One seemingly reasonable but bogus argument advanced is that politicians convicted of crimes related to political agitations may be ‘unfairly’ disqualified. This silly argument is a throwback to the colonial era when violation of law, and obstructive, sometimes violent methods of agitation were condoned and glorified as part of the struggle against an oppressive, foreign ruler. But once we have constitutional rights and the power to anoint or dethrone a government through vote, we cannot resort to forcible bandhs, rasta rokos, rail rokos, arson, stone-pelting and violence. The constitution guarantees us liberty to express peaceful, non-obstructive dissent. To claim the divine right to resort to violence as part of a political agitation is a recipe for anarchy and economic chaos. How can parties then argue that conviction in a crime related to a political agitation should elevate a person to the status of a hero? In any case, there is no known case of conviction of an incumbent legislator for offences related to a bandh or rasta roko in a political agitation.

This ill-advised ordinance has further undermined the credibility of our political system. Already large segments of urban youth, middle classes and women are seething with anger and contempt for politics. They have developed deep distaste bordering on hatred for parties, politicians and government leaders. The government and parties have acted not only immorally, but have chosen a singularly inappropriate issue to defy public opinion. This further erodes the legitimacy of politics and legislatures.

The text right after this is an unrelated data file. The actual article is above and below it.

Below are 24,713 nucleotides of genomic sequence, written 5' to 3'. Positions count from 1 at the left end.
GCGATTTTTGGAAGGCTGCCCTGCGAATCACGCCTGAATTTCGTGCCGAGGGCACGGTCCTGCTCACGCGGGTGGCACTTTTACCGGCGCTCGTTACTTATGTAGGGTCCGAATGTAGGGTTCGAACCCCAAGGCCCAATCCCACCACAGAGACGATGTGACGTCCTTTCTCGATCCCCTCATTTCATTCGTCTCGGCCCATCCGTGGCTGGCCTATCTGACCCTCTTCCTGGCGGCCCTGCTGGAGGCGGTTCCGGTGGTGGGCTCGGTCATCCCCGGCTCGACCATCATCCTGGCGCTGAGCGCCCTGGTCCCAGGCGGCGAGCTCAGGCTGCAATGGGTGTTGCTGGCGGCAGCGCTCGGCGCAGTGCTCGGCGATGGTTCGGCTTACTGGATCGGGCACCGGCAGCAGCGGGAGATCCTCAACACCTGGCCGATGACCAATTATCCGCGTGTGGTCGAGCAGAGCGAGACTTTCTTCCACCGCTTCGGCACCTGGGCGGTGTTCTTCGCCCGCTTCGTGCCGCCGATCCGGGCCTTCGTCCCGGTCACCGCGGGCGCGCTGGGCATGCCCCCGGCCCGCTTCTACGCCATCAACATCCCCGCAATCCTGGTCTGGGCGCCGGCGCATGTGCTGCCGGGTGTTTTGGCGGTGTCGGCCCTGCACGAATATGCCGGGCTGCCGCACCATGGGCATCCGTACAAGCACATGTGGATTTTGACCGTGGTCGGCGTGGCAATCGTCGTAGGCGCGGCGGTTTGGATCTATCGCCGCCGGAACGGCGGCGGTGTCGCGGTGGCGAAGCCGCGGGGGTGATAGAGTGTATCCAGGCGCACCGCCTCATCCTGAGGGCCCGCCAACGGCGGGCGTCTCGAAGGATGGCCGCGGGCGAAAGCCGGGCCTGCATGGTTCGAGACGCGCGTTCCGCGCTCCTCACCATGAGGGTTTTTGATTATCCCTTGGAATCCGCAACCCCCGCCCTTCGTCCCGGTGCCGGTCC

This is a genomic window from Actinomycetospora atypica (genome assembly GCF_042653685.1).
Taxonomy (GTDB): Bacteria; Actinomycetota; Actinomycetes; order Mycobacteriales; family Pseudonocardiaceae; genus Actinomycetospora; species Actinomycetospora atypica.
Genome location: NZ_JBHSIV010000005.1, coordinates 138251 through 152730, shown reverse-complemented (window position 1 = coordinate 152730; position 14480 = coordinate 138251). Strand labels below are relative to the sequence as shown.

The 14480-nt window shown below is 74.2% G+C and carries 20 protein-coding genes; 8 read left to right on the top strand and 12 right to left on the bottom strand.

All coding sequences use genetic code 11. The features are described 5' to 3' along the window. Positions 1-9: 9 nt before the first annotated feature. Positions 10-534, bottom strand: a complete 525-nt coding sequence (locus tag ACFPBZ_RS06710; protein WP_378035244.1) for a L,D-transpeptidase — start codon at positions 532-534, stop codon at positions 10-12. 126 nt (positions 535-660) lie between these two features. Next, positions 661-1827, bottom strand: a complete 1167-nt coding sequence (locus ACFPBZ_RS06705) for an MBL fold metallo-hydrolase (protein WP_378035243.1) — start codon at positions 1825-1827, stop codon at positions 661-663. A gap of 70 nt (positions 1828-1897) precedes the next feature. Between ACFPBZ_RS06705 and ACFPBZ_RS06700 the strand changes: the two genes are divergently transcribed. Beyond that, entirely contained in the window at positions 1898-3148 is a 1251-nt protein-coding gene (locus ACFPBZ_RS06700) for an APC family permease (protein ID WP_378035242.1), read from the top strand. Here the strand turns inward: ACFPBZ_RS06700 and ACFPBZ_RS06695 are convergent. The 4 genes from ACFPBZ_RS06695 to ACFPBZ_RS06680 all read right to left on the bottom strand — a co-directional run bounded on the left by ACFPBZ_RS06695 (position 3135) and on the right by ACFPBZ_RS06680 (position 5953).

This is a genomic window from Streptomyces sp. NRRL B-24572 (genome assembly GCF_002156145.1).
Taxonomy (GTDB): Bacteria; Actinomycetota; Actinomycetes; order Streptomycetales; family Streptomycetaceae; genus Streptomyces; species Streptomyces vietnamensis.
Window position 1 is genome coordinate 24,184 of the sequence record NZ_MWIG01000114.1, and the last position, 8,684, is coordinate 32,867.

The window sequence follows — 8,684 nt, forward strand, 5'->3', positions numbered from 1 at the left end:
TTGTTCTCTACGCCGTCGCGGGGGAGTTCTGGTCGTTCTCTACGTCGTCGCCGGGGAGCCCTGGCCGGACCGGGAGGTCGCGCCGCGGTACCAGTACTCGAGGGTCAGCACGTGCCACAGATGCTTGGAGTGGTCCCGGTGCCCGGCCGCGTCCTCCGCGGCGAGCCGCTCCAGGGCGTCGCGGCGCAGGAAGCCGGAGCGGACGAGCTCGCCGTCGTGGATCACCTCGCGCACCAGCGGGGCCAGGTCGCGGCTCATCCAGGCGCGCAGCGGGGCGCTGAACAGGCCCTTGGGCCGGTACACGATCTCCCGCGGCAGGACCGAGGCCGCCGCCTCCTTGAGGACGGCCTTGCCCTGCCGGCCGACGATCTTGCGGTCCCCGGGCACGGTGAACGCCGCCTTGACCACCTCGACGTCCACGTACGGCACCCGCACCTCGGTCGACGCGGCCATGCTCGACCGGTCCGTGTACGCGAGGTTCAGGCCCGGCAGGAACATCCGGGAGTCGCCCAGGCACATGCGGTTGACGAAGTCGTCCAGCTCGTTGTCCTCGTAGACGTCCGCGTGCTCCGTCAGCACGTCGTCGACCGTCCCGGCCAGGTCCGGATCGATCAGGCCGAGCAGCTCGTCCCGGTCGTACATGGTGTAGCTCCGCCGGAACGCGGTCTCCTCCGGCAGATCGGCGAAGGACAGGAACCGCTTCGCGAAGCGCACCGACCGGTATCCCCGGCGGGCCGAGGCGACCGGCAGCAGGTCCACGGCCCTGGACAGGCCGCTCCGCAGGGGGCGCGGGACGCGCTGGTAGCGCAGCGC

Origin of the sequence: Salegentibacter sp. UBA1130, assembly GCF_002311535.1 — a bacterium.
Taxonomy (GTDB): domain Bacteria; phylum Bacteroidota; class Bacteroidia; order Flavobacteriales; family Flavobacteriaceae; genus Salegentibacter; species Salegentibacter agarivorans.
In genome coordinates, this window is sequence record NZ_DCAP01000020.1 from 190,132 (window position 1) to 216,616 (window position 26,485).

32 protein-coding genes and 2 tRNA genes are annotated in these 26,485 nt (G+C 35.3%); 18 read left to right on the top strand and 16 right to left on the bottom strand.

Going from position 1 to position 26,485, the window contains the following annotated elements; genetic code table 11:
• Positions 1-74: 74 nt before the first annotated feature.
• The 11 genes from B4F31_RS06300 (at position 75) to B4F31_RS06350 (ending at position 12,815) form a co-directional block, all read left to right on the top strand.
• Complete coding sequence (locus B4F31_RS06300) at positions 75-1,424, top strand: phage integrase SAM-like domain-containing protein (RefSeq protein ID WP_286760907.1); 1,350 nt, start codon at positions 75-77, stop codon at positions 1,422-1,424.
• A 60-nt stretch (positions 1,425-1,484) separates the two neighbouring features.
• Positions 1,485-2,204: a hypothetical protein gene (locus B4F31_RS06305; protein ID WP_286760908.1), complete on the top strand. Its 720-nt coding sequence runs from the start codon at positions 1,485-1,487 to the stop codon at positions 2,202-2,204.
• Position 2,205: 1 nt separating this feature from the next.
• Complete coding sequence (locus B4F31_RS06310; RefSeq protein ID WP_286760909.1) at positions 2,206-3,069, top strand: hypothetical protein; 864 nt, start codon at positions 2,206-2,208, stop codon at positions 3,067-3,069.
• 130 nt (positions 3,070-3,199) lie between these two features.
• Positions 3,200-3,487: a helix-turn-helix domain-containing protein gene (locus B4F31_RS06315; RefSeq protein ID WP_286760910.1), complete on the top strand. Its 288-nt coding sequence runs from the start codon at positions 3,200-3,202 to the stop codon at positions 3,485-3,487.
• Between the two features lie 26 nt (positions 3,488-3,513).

The whole episode stinks of the failure of leadership and a complete collapse of sane elements in the government. After all this, in any case the Supreme Court will quash the ordinance. The court’s 10 July verdict holding Section 8 (4) of the RP Act, 1951 is unassailable. The court gave its verdict largely on technical grounds, relying on the constitutional provisions relating to the Parliament’s power to make a law on disqualification. The court held that Articles 101 & 102, and 190 & 191 do not give power to Parliament to provide different criteria for disqualification of those who are elected legislators, compared to the rest of the citizens. Now this ordinance is bound to be challenged before the court. The court will also have to rely on Article 14 which guarantees equality before the law and equal protection of the laws to all citizens.

The criticism that courts are sometimes usurping executive and legislative powers, and are overreaching is a legitimate one. But in this case, the court is perfectly right in quashing Section 8 (4) of the RP Act. In the days to come, the court will have to hold this ordinance as unconstitutional. This will be a well-deserved rebuke for the UPA government and the political class, whose failure of judgment and leadership is as pronounced as their perfidy and arrogance. The net result will be a further decline in the authority and legitimacy of the Parliament, government and political parties. Whoever advised them to promulgate the ordinance has done a great disservice to them. With friends like that, the government and parties do not need enemies.

Courtesy: Tehelka